Project G37S Transmission Upgrade Part 1 – Cooling Upgrades


We filled our coolant system with PEAK OET Asian Vehicle Extended Life Blue its pre-mixed and has a service life of 5 years or 150,000 miles. Some people online speculate this is the same fluid that Nissan uses at the dealership.  There was almost no price difference between either the Peak or the Nissan fluid so we chose the Peak due to convenience. Finally we added a couple of radiator and coolant overflow hoses from Z1 Motorsports to finish off our cooling system upgrade.

Autometers 3/8″ Trans Temp Manifold sending unit. Ideally we’d want the temp of the fluid in the transmission but we didn’t want to tap the transmission pan. Instead we hooked into the hot side of the fluid loop as it first exits the transmission.

We wanted to get a read on what the temps were before we upgrade our transmission and monitor temps to prevent damage down the road. The factory ECU keeps track of this data in the automatic cars and puts the car into a limp mode when the transmission fluid experiences excessive temperatures. We’ve never pushed the car that hard, but have been told the car gets put into a higher gear and RPM’s are fixed at 3,500 when in limp mode. Unfortunately there’s no way to tap into this factory signal for transmission temps unless you have a Nissan scan tool. To get a reading for transmission temps we contacted Autometer and got a temperature gauge and sending unit to hook up to the hot side of the transmission fluid loop.

We specifically used the 2-1/16″ transmission temperature gauge (Part #5658) from their Elite series. Autometer’s Elite series of gauges are a step above when it comes to features. The lighting mode is customizable offering 6 different colors, but the gauge also changes colors based on temperature. When cold the gauge glows green. As you cross to full operating temp the gauge glows white and finally red when you’ve exceeded 220 degrees. Of course these limits can all be changed and the lighting can be dimmed right at the gauge negating the need to tap into your factory dimmer switch. The Autometer Elite gauge also comes pre-wired to control a switched ground output to active an ignition kill, a set of fans or warning lights. There is also a data logging option available, along with a peak recall function.

It took a lot of back and forth bending and tweaking to get the fitment of our sending unit just right to mimic the factory hard line. We mimicked the factory hard line exiting the transmission with a flared 3/8″ piece of aluminum tubing.

We wanted some readings of the stock transmission, but without some track time available it was hard to get any readings past 210 degrees during a normal commute. But as it turns out all we needed to do was find some stop and go traffic – more on that in a bit.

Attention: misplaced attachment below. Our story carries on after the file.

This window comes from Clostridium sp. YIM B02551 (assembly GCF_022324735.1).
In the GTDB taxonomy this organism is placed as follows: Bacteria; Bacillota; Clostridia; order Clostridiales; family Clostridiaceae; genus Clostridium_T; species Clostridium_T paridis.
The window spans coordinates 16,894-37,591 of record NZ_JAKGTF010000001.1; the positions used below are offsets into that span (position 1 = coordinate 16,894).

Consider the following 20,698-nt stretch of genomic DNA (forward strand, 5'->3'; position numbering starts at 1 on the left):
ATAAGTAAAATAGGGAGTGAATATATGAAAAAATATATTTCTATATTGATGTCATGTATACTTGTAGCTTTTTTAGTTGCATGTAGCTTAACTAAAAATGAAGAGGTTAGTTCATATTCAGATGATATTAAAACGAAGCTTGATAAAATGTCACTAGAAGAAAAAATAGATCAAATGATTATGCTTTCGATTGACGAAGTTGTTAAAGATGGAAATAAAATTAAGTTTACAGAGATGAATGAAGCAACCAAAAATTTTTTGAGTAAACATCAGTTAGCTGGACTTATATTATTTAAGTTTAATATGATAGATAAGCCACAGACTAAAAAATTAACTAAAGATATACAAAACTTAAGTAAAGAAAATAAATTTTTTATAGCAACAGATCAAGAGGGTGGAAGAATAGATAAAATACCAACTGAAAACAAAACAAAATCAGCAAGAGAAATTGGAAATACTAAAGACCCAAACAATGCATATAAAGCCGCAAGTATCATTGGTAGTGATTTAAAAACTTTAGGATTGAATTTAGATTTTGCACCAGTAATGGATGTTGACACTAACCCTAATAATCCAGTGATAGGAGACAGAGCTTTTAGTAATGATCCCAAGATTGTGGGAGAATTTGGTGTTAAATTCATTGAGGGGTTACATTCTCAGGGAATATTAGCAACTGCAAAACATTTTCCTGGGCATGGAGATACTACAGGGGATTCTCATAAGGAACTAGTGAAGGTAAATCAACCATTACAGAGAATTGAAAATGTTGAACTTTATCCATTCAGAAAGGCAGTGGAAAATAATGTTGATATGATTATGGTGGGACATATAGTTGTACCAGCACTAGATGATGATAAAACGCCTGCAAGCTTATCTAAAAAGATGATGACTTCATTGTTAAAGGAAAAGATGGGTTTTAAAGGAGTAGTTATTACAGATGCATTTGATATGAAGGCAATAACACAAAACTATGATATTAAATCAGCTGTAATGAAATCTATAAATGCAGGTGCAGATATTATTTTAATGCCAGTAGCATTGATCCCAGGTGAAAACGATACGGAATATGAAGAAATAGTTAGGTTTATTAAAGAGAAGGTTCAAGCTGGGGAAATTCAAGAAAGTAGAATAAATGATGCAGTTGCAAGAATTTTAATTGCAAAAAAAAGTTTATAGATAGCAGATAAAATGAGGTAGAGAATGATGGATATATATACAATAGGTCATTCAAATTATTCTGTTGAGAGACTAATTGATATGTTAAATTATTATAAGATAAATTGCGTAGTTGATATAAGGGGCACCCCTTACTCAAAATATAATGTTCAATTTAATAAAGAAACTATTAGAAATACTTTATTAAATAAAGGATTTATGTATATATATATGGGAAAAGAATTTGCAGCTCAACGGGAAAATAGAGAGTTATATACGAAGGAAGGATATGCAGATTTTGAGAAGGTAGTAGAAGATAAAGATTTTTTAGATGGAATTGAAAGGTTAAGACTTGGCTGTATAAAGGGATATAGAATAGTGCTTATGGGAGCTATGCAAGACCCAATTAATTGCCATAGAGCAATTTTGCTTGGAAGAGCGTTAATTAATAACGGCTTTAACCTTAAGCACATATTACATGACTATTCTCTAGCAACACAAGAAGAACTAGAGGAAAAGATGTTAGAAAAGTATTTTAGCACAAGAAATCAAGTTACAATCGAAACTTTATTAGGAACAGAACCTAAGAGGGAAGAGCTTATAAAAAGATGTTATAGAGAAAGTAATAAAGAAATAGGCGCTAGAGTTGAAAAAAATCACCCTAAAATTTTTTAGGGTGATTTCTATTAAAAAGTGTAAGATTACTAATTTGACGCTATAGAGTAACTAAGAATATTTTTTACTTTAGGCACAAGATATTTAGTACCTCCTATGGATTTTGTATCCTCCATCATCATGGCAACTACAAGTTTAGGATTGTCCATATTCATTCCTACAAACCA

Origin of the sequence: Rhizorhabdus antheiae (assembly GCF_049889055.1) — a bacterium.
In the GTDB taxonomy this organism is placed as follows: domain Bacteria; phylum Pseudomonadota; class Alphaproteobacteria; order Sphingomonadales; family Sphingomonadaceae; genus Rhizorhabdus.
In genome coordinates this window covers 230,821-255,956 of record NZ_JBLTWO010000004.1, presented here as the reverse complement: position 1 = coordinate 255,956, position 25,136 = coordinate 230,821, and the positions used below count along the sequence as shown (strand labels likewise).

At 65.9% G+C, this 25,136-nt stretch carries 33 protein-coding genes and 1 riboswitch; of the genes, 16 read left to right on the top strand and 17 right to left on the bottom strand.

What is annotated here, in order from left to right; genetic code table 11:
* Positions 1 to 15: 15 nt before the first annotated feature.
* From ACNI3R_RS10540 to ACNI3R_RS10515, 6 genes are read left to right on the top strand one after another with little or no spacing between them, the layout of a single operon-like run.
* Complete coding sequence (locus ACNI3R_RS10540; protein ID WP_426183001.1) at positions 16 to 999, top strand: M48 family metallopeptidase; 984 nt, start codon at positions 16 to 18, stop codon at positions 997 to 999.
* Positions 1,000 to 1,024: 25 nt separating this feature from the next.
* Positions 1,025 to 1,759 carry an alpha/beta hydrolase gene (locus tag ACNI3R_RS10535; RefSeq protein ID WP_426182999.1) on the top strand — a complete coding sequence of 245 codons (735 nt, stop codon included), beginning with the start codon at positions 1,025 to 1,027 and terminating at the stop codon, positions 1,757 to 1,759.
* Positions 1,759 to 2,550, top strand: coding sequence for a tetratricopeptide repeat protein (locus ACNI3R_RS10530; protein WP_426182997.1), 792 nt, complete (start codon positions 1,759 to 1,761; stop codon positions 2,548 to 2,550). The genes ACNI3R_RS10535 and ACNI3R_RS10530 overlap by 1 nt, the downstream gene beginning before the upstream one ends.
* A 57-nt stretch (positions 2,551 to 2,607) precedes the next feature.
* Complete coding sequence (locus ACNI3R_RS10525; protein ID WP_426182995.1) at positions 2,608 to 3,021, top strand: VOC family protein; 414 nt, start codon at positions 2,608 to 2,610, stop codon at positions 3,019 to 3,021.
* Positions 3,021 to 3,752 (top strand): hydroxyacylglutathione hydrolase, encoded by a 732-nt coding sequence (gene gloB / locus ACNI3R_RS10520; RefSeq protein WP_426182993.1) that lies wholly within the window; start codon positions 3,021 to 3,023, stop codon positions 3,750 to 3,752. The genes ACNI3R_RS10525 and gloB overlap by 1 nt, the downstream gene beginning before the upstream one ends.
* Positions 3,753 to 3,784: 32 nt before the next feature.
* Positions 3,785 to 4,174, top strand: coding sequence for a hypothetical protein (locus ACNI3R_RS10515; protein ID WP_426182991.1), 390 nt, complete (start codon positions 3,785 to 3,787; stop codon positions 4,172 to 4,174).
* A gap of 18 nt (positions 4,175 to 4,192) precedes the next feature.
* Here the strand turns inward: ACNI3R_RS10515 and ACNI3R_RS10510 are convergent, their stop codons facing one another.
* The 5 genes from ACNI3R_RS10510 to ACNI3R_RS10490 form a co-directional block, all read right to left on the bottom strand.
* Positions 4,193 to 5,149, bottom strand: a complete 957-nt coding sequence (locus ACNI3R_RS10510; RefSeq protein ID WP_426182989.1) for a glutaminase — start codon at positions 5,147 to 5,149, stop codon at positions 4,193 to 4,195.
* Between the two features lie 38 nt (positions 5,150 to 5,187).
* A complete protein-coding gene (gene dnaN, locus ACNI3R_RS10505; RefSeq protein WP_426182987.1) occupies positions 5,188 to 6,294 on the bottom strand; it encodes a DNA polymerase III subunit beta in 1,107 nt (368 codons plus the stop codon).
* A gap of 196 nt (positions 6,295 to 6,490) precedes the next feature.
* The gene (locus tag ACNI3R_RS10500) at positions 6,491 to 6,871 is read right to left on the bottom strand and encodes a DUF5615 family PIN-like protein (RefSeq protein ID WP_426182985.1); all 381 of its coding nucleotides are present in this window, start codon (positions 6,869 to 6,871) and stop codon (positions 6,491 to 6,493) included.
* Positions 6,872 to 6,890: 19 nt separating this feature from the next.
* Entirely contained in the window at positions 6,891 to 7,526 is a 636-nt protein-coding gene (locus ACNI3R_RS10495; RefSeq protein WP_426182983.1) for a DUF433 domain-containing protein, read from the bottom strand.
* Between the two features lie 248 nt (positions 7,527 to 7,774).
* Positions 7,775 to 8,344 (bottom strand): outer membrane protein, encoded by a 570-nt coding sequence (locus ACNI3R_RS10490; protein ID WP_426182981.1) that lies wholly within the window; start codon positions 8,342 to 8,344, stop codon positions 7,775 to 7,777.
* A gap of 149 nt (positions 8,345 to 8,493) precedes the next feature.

We ran the wires for the gauge up the passenger side in a small piece of wire loom for a factory appearance.



  1. As somebody who used to be a Nissan tech that had to diagnose a G37X with the sport package added, leading an article with a radiator pic doesn’t confuse me in the slightest 😛

    1. That being said, my Snap-On Modis Ultra can read the factory trans temp datastream faster than it takes for the OEM Nissan CONSULT3+ scantool to even manage to connect to the the ECU and allow you to choose which PID data to display on it, but I daresay that sending unit is a damned sight cheaper than a Modis Ultra. Kind of surprised UpRev doesn’t have any means of reading PID data via a connected PC?

      1. When I asked Up-Rev about it they said the data for the transmission temps was encrypted but I assume all the data is encrypted but then you have to find what’s what and map the values. UpRev does have the oil temp because in part 2 when we had the car on the dyno it was going up pretty high 😀 before we had to stop tuning to let the temps drop. It seems the car needs all sorts of help in the cooling department if your doing anything beyond a normal commute and occasional stoplight or freeway onramp blast.

    1. Can only speak from our experiences, but our 370Z Project had the CSF radiator/condenser combo for a year and a half without a single issue. It was then outfitted with the CSF triple-pass radiator and that has been on the car since 2014 – also with zero issues. Here are the links to those articles:

  2. To measure the volume difference between the radiators, you could have plugged one end of each radiator, filled it up with water(measured) and compared.

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